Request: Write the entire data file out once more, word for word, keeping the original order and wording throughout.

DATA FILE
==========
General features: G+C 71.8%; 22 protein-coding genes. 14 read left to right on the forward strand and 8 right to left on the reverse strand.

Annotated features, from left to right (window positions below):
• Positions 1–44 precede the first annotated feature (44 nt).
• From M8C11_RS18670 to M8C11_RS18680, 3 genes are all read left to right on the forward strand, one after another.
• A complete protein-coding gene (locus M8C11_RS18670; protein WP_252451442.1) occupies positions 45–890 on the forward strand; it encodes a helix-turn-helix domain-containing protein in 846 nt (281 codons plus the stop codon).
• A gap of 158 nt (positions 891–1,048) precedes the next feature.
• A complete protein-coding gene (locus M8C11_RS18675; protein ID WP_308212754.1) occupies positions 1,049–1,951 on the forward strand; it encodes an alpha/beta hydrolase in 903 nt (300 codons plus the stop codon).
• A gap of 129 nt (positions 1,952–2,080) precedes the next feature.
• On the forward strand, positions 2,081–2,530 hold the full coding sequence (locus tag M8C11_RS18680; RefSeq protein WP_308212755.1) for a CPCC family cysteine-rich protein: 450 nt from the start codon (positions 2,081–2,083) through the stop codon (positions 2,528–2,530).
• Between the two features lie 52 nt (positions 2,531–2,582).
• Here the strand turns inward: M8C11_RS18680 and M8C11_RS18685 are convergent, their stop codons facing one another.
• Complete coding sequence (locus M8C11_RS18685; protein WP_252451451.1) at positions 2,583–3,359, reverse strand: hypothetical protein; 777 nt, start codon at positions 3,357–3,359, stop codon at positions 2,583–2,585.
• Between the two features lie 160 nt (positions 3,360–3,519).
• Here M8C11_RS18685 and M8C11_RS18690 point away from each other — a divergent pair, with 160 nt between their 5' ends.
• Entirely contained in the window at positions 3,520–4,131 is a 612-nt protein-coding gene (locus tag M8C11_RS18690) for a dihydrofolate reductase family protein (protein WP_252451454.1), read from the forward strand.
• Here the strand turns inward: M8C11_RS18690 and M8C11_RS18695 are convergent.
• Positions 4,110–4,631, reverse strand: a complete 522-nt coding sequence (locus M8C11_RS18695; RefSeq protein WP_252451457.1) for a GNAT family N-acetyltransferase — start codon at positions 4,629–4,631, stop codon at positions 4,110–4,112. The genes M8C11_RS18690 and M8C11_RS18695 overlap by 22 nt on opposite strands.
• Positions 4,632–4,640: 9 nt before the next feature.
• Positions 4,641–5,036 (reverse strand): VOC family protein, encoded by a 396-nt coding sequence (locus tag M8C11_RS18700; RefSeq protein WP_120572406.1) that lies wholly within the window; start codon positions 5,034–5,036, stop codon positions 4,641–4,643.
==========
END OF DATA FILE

General features: G+C 71.8%; 22 protein-coding genes. 14 read left to right on the forward strand and 8 right to left on the reverse strand.

Annotated features, from left to right (window positions below):
• Positions 1–44 precede the first annotated feature (44 nt).
• From M8C11_RS18670 to M8C11_RS18680, 3 genes are all read left to right on the forward strand, one after another.
• A complete protein-coding gene (locus M8C11_RS18670; protein WP_252451442.1) occupies positions 45–890 on the forward strand; it encodes a helix-turn-helix domain-containing protein in 846 nt (281 codons plus the stop codon).
• A gap of 158 nt (positions 891–1,048) precedes the next feature.
• A complete protein-coding gene (locus M8C11_RS18675; protein ID WP_308212754.1) occupies positions 1,049–1,951 on the forward strand; it encodes an alpha/beta hydrolase in 903 nt (300 codons plus the stop codon).
• A gap of 129 nt (positions 1,952–2,080) precedes the next feature.
• On the forward strand, positions 2,081–2,530 hold the full coding sequence (locus tag M8C11_RS18680; RefSeq protein WP_308212755.1) for a CPCC family cysteine-rich protein: 450 nt from the start codon (positions 2,081–2,083) through the stop codon (positions 2,528–2,530).
• Between the two features lie 52 nt (positions 2,531–2,582).
• Here the strand turns inward: M8C11_RS18680 and M8C11_RS18685 are convergent, their stop codons facing one another.
• Complete coding sequence (locus M8C11_RS18685; protein WP_252451451.1) at positions 2,583–3,359, reverse strand: hypothetical protein; 777 nt, start codon at positions 3,357–3,359, stop codon at positions 2,583–2,585.
• Between the two features lie 160 nt (positions 3,360–3,519).
• Here M8C11_RS18685 and M8C11_RS18690 point away from each other — a divergent pair, with 160 nt between their 5' ends.
• Entirely contained in the window at positions 3,520–4,131 is a 612-nt protein-coding gene (locus tag M8C11_RS18690) for a dihydrofolate reductase family protein (protein WP_252451454.1), read from the forward strand.
• Here the strand turns inward: M8C11_RS18690 and M8C11_RS18695 are convergent.
• Positions 4,110–4,631, reverse strand: a complete 522-nt coding sequence (locus M8C11_RS18695; RefSeq protein WP_252451457.1) for a GNAT family N-acetyltransferase — start codon at positions 4,629–4,631, stop codon at positions 4,110–4,112. The genes M8C11_RS18690 and M8C11_RS18695 overlap by 22 nt on opposite strands.
• Positions 4,632–4,640: 9 nt before the next feature.
• Positions 4,641–5,036 (reverse strand): VOC family protein, encoded by a 396-nt coding sequence (locus tag M8C11_RS18700; RefSeq protein WP_120572406.1) that lies wholly within the window; start codon positions 5,034–5,036, stop codon positions 4,641–4,643.